As Marion Jones
entered the blocks for the 100-meter final at the USA Championships in
Indianapolis last Friday evening, an interested spectator watched from the
stands. "Need to see how she looks," said Maurice Greene, who, like
Jones, won a gold medal in the 100 at the 2000 Olympics. Never known for having
great starts, Jones exploded off the blocks. "Woo, did you see that
start?" said Greene. "Nothing's stopping her."
Nothing did. Jones
led by a half-stride at 60 meters, then held off Torri Edwards, the 2003 world
champ, and Lauryn Williams, the '05 world champ. In the day's third
sprint--rain had canceled Thursday's heats-- Jones crossed the line in 11.10
seconds and calmly raised her hand at the finish. Williams and Edwards were
each .07 off the pace.
back?" Greene was asked by his Olympic sprint teammate Jon Drummond. Greene
merely nodded toward Jones, fingered the three chains around his neck,
including one with a silver embossed #1, and said, "Gettin' some."
are now an afterthought for Jones, especially in a year that features neither
an Olympics nor a world championships. At 30, six years removed from her
five-medal performance in Sydney, she is running to rehabilitate a body rusted
by inactivity and a reputation eroded by scandal. Her aim is to again be No. 1
in the world, and she says, "I think my motivation is at a level I haven't
seen since Sydney."
Although she has
never tested positive for drugs, Jones was accused in 2004 of using steroids by
her ex-husband, former world champion shot putter C.J. Hunter, and BALCO
founder Victor Conte. Tim Montgomery, the father of Jones's three-year-old son,
Monty, retired from the sport last year after being stripped of his world
record in the 100 meters and banned for two years based on evidence from the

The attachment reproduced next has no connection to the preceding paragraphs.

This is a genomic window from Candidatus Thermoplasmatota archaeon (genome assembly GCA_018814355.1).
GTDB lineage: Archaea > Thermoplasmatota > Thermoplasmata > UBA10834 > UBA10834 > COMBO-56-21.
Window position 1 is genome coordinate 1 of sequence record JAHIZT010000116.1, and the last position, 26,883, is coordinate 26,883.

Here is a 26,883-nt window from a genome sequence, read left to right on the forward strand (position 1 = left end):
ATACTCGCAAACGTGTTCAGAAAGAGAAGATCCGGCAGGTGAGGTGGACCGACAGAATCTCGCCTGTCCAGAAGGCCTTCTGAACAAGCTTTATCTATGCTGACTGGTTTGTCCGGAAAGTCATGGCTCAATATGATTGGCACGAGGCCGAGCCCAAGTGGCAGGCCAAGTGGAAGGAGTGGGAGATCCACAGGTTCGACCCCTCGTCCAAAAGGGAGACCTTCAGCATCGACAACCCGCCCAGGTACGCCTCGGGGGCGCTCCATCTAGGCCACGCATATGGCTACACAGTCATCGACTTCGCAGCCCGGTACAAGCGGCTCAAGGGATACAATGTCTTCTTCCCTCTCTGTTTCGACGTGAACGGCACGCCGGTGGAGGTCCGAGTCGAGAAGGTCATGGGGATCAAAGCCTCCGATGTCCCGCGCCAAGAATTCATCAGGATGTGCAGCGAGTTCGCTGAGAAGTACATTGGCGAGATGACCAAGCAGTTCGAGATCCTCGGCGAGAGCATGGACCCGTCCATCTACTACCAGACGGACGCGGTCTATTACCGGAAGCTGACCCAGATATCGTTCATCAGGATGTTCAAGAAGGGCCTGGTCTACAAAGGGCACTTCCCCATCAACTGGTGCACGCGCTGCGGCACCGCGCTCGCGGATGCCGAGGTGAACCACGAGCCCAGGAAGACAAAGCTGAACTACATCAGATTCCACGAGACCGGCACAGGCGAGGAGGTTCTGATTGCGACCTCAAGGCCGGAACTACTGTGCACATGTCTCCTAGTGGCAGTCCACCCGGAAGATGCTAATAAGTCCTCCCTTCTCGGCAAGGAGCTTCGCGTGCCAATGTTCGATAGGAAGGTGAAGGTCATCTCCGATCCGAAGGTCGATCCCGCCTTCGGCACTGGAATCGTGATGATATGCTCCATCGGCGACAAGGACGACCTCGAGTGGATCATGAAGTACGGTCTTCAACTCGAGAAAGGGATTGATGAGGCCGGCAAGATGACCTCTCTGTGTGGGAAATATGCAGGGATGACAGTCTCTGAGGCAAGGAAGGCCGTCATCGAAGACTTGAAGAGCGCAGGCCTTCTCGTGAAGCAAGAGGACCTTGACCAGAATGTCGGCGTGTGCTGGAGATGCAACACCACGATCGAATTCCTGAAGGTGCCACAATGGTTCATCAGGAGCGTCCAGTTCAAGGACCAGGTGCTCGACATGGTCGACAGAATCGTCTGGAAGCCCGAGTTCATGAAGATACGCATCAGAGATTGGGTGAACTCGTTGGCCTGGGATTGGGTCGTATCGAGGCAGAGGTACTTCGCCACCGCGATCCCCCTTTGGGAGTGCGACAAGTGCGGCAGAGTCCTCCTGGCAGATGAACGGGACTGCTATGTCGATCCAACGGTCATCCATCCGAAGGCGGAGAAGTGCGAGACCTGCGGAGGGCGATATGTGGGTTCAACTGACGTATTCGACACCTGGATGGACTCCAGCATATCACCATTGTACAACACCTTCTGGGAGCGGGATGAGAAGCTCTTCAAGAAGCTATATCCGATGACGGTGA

BALCO investigations. Those investigations had begun in '03 after Trevor
Graham, a coach Jones had recently dismissed, gave the U.S. Anti-Doping Agency
a syringe containing the designer steroid THG, which had escaped detection in
The win in
Indianapolis marked Jones's fifth national title in the 100 but her first since
2002. She skipped '03 to give birth to Monty, finished fourth at the Olympic
trials in '04--and failed to medal in Athens--and ended her '05 season after
European promoters refused to invite her to meets because of the drug
accusations. The freeze-out ended two months ago when Jones raced in the
Netherlands, winning in 11.16 seconds. Twice this year she's run a decent 11.06
into a headwind and hopes to run in European meets this summer.
Still, Jones, who
was once featured in ad campaigns for Nike, Panasonic and American Express,
remains without a sponsor and ran in Indianapolis in a logo-free outfit.
Privately, some U.S. track officials wish Jones would stay away. ("She's
done enough damage," said one official recently.) The meet program at
Indianapolis mentioned Jones in passing; the cover featured Justin Gatlin, the
sprinter who in the last two years has won Olympic and world titles, tied the
100-meter world record at 9.77 seconds and won over fans by being accessible
and humble. It is ironic that Gatlin, unlike Jones, has had a positive drug
test, for an amphetamine in 2001--the result, he says, of medication he had
taken to treat attention deficit disorder. He got a two-year suspension, which
was later cut in half.
Gatlin won the
men's 100 in Indianapolis last Friday and later strolled under the Carroll
Stadium stands signing autographs, determined to be "the people's
champion," as he puts it. Of his interactions with the crowd, he says,
"Those are the things we want track fans to remember."
has a lot that she wants to make fans forget.